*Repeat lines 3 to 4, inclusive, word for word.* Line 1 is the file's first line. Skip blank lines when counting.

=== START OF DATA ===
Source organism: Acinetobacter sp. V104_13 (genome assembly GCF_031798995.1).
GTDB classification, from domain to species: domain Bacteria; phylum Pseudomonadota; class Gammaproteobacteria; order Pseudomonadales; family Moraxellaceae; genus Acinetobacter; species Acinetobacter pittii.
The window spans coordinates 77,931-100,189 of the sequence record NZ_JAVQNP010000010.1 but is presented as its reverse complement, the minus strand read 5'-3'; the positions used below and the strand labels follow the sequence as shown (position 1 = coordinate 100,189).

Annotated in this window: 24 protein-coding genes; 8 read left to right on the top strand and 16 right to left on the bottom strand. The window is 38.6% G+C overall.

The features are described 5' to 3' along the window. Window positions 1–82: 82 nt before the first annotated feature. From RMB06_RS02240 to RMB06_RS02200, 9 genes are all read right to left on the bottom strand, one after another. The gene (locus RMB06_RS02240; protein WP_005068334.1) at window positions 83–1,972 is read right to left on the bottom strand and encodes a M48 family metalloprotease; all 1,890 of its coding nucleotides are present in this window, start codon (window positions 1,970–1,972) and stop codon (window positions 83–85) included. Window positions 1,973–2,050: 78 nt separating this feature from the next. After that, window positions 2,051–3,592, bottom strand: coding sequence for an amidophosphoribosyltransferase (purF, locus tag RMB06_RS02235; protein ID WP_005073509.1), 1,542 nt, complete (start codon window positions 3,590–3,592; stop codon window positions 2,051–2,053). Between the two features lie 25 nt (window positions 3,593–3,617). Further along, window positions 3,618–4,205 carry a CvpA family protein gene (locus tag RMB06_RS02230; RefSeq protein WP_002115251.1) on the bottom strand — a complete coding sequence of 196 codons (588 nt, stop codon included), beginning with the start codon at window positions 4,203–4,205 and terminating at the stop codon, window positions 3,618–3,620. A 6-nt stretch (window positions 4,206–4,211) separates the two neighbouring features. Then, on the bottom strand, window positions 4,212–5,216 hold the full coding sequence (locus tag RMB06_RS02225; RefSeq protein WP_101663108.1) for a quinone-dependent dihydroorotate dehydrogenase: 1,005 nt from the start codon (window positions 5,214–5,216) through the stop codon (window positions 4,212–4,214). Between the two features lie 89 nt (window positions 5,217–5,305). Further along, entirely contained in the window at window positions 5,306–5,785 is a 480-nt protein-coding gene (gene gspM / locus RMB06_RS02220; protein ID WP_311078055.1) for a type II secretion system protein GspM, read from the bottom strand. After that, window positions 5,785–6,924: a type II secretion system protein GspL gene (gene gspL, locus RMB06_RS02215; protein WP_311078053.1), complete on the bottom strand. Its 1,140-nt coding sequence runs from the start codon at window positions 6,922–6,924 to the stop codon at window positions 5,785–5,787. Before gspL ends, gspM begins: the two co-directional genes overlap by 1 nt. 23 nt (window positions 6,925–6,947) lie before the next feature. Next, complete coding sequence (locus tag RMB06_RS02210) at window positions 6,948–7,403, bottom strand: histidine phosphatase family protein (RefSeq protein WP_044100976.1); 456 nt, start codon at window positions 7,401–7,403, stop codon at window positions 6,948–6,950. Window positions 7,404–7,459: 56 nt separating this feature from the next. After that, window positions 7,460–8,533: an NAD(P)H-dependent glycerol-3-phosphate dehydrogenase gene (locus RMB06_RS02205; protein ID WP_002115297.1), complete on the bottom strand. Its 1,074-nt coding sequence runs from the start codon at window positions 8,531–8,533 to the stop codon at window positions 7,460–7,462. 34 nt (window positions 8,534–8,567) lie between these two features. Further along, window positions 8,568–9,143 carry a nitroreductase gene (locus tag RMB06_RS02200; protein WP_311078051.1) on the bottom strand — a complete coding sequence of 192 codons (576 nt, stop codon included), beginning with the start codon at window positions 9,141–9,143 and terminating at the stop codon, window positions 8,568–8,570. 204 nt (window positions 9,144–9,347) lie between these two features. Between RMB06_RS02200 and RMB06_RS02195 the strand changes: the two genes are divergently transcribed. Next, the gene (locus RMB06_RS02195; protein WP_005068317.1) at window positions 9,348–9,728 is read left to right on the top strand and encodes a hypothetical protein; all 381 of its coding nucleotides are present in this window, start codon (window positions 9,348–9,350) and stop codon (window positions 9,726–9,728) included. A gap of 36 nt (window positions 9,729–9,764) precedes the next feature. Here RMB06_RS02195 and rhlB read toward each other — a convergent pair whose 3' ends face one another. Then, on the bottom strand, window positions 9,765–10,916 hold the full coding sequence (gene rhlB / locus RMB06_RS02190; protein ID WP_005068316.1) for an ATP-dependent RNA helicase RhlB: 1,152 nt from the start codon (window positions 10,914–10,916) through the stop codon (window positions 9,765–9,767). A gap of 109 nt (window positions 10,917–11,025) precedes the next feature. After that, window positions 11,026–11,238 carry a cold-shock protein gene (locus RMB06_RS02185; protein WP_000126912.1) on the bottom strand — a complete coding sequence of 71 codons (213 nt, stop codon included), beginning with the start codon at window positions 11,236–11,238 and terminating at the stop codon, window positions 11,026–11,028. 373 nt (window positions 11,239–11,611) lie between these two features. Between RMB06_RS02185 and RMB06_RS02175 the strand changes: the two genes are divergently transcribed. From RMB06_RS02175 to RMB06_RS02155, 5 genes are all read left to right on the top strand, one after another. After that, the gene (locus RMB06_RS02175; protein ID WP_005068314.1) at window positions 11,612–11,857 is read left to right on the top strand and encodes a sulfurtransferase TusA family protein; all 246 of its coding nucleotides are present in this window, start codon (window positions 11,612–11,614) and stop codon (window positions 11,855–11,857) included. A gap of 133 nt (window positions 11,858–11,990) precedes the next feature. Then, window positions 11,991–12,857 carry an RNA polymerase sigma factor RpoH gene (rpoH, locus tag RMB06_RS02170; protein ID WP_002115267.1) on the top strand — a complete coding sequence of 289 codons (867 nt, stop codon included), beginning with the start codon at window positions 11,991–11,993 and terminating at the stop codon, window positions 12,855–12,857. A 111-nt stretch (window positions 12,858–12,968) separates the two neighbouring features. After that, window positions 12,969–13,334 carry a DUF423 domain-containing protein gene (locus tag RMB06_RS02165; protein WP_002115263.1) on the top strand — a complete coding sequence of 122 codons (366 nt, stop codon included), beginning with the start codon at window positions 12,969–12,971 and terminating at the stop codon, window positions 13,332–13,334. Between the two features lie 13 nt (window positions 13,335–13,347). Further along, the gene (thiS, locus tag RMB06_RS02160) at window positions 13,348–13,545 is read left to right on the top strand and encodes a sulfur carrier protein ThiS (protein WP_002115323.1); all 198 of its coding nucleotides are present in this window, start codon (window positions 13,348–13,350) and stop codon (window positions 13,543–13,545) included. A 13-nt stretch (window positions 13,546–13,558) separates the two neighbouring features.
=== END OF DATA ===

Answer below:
The window spans coordinates 77,931-100,189 of the sequence record NZ_JAVQNP010000010.1 but is presented as its reverse complement, the minus strand read 5'-3'; the positions used below and the strand labels follow the sequence as shown (position 1 = coordinate 100,189).

Annotated in this window: 24 protein-coding genes; 8 read left to right on the top strand and 16 right to left on the bottom strand. The window is 38.6% G+C overall.